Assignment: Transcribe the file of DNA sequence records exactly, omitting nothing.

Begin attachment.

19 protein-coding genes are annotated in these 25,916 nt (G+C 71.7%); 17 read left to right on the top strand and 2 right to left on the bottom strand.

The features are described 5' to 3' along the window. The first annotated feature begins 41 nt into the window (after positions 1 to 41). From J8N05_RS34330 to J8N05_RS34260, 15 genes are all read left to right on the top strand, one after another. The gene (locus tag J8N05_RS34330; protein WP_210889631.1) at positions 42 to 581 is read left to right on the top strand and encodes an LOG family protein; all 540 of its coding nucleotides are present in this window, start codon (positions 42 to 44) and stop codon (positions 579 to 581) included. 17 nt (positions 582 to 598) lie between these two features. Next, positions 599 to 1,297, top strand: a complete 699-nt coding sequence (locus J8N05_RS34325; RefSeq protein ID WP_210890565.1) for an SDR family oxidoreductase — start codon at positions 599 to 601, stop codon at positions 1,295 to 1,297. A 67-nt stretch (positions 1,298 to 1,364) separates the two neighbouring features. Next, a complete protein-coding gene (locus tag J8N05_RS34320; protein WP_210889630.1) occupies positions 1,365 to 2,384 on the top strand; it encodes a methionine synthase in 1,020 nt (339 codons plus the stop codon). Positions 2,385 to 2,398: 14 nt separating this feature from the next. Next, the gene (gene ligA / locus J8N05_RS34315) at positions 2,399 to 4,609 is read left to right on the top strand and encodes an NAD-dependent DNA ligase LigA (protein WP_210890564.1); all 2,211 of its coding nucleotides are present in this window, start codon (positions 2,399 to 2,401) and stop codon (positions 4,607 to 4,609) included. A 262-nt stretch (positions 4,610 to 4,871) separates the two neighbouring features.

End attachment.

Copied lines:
19 protein-coding genes are annotated in these 25,916 nt (G+C 71.7%); 17 read left to right on the top strand and 2 right to left on the bottom strand.

The features are described 5' to 3' along the window. The first annotated feature begins 41 nt into the window (after positions 1 to 41). From J8N05_RS34330 to J8N05_RS34260, 15 genes are all read left to right on the top strand, one after another. The gene (locus tag J8N05_RS34330; protein WP_210889631.1) at positions 42 to 581 is read left to right on the top strand and encodes an LOG family protein; all 540 of its coding nucleotides are present in this window, start codon (positions 42 to 44) and stop codon (positions 579 to 581) included. 17 nt (positions 582 to 598) lie between these two features. Next, positions 599 to 1,297, top strand: a complete 699-nt coding sequence (locus J8N05_RS34325; RefSeq protein ID WP_210890565.1) for an SDR family oxidoreductase — start codon at positions 599 to 601, stop codon at positions 1,295 to 1,297. A 67-nt stretch (positions 1,298 to 1,364) separates the two neighbouring features. Next, a complete protein-coding gene (locus tag J8N05_RS34320; protein WP_210889630.1) occupies positions 1,365 to 2,384 on the top strand; it encodes a methionine synthase in 1,020 nt (339 codons plus the stop codon). Positions 2,385 to 2,398: 14 nt separating this feature from the next. Next, the gene (gene ligA / locus J8N05_RS34315) at positions 2,399 to 4,609 is read left to right on the top strand and encodes an NAD-dependent DNA ligase LigA (protein WP_210890564.1); all 2,211 of its coding nucleotides are present in this window, start codon (positions 2,399 to 2,401) and stop codon (positions 4,607 to 4,609) included. A 262-nt stretch (positions 4,610 to 4,871) separates the two neighbouring features.